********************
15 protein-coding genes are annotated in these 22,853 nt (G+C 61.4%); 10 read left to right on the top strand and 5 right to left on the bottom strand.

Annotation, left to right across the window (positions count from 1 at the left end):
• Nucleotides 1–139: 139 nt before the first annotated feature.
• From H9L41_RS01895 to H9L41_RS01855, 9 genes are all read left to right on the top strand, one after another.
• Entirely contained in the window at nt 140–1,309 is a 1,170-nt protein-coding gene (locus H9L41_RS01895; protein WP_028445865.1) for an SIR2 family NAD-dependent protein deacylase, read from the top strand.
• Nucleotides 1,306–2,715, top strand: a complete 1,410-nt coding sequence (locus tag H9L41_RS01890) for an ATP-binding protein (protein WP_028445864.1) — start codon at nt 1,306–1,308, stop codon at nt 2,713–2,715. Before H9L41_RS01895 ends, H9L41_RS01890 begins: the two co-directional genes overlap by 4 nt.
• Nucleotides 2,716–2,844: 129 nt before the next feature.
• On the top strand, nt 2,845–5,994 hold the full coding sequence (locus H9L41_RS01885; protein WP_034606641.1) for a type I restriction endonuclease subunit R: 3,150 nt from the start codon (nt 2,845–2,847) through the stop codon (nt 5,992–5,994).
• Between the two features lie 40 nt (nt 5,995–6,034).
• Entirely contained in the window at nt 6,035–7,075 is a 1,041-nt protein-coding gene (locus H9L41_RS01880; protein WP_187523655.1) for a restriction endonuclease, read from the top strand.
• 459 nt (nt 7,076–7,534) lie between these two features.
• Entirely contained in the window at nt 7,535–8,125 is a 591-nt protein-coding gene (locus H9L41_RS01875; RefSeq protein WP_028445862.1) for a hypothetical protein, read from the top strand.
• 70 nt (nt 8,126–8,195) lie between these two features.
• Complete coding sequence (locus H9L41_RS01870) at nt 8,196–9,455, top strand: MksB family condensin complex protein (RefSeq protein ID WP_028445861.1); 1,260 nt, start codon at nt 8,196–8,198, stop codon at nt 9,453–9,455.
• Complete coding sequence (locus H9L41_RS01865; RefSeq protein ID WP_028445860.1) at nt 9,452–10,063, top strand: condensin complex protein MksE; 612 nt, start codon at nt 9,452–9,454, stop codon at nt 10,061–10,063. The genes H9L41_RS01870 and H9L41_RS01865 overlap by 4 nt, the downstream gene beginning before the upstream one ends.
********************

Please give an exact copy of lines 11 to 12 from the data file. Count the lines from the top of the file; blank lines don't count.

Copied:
• 459 nt (nt 7,076–7,534) lie between these two features.
• Entirely contained in the window at nt 7,535–8,125 is a 591-nt protein-coding gene (locus H9L41_RS01875; RefSeq protein WP_028445862.1) for a hypothetical protein, read from the top strand.